I played through SkyDrift’s tutorial learning how to maneuver my airplane as well as what the power ups did. It took me a few races before I really got used to controlling my airplane. I had to learn to plan my turns about a second before the actual turn. What helped was going knife-edge by turning with both analog sticks.
There was a decent blend of variety within the power ups. They were mostly focused on attacks but there were a couple of defense-oriented ones. I could hold two power ups at a time and if flew over a power up that I already had, that power up would level up and become stronger. Similar to Wipeout, if I didn’t want a power up, I could recycle it for boost. There were alternate ways to receive boost too. I got more for damaging and taking out other players or for flying close to the ground.
The demo also featured a multiplayer component but I forgot to try it out. There was only one stage in the demo, but it looked very nice. The demo ended touting a few more environments but I wonder how different the stages are visually. The soundtrack was very noticeable and it was rocking and upbeat, matching the tone of the races. There wasn’t much style to SkyDrift’s design; it seemed like everything was created realistically, but like I said, it looked very nice. I enjoy this type of racing game and SkyDrift seems like a fully featured power up-based racing game.
September 7, 2011
The third game to be released in the DeathSpank series is The Baconing, and it’s my first experience with the comedic action-role-playing series. It was released last week for Xbox Live Arcade, PlayStation Network, and on the PC via Steam; I played the PSN version. The Baconing was developed and published by Hothead Games with the exception of the XBLA version, published by Valcon Games.
Having become bored without foes to fight, DeathSpank tries on his Throngs of Virtue and inadvertently creates an evil version of himself that begins wreaking havoc and already the game is making callbacks to a previous game in the series.
The demo had me fighting through groups of enemies and meeting unusual non-player characters who issued quests to me. Although the demo was linear, the rest of the game should be fairly expansive and open to replaying stages.
When enemies, objects, or NPCs where on the screen, I could target them and a circle would surround them. If I was targeting an enemy or an object I could attack with one of the four weapons I had assigned to the face buttons. If it was an NPC, I could begin a conversation. I was given options as to how I wanted to respond in conversation and I was surprised to see that all of the dialogue was voice-acted.
I played the demo on normal and it seemed pretty tough, although it just threw me into battle without really explaining much. The menus seemed expansive and I was overwhelmed with information, at least considering I was playing a brief demo. The humor in The Baconing seems similar to that of a cartoon; DeathSpank was loud and boisterous and the dialogue was pretty funny. The world was very colorful and there was a lot of detail to the stages.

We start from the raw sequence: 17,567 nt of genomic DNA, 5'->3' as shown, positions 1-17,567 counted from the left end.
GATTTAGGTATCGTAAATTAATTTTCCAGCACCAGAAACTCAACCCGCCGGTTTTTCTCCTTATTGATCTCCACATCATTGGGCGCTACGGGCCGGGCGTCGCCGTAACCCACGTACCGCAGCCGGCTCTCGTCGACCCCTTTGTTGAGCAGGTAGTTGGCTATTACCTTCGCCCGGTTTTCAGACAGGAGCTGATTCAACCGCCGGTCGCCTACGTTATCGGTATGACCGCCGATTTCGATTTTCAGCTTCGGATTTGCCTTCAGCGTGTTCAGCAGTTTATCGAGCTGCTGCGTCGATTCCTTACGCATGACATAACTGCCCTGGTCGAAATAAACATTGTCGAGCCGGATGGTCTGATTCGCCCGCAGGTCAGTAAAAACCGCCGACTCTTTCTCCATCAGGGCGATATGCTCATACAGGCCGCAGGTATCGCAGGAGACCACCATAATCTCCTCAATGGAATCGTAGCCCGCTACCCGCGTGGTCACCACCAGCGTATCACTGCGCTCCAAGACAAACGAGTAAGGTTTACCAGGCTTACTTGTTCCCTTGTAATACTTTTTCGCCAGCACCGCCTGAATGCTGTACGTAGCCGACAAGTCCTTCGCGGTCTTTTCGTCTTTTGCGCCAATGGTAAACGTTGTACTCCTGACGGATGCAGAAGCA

The Baconing appears to be a fun action-RPG similar to Diablo, but if it’s your first experience with the series like it was mine, the first game, DeathSpank, might be a better option.
September 6, 2011
Besides seeing commercials every now and then for the TV show, I have had no exposure to Comedy Central’s adult cartoon Ugly Americans. Not totally aware of the show or its success, I was surprised to see a downloadable game based off of it pop up on Xbox Live Arcade and PlayStation Network last week. Considering I’ve been watching Adult Swim on Cartoon Network since its inception, I figured Ugly Americans: Apocalypsegeddon would be right up my alley.
After a brief intro, I was given the choice to play as four characters. Once I picked one, a cutscene began that set up the plot and gave me a feel for the characters and the humor; it’s typical of similar shows, such as Aqua Teen Hunger Force. Ugly Americans is very much a cartoon, and it’s very much an adult one. In the aforementioned cutscene, one of the characters was hanging around a sex doll hoping to make his girlfriend jealous, while another character was joyous that he just received a gun that uses anything for ammunition, his suggestion: a lamp to shoot into someone’s head.
I figured the game would be a side-scrolling beat ‘em up, surely easy for the developer to churn out, and I was kind of right. The game’s stages do scroll to the right and I fought a bunch of enemies, but the combat is conducted via the analog sticks. The left analog stick moved my character while the right analog stick shot my weapon in the direction I pointed. There were a ton of enemies to kill as I wandered through the city streets, but I knew I would only be interested in the game if I had a co-op buddy.
Ugly Americans: Apocalypsegeddon reminds me a lot of Aqua Teen Hunger Force: Zombie Ninja Pro-Am. The use of cel-shading between the games is very similar, as is the humor, and nearly the quality of the game, but Ugly Americans: Apocalypsegeddon has more potential for fun. It seems like an okay game; I can’t imagine it taking too long to complete and leveling up characters could provide an incentive to replay stages. Without a co-op partner or a familiarity with the series however, it’s not recommendable. Ugly Americans: Apocalypsegeddon was released last week for Xbox Live Arcade and PlayStation Network. It was developed by Backbone Entertainment and published by Comedy Central Games/345 Games.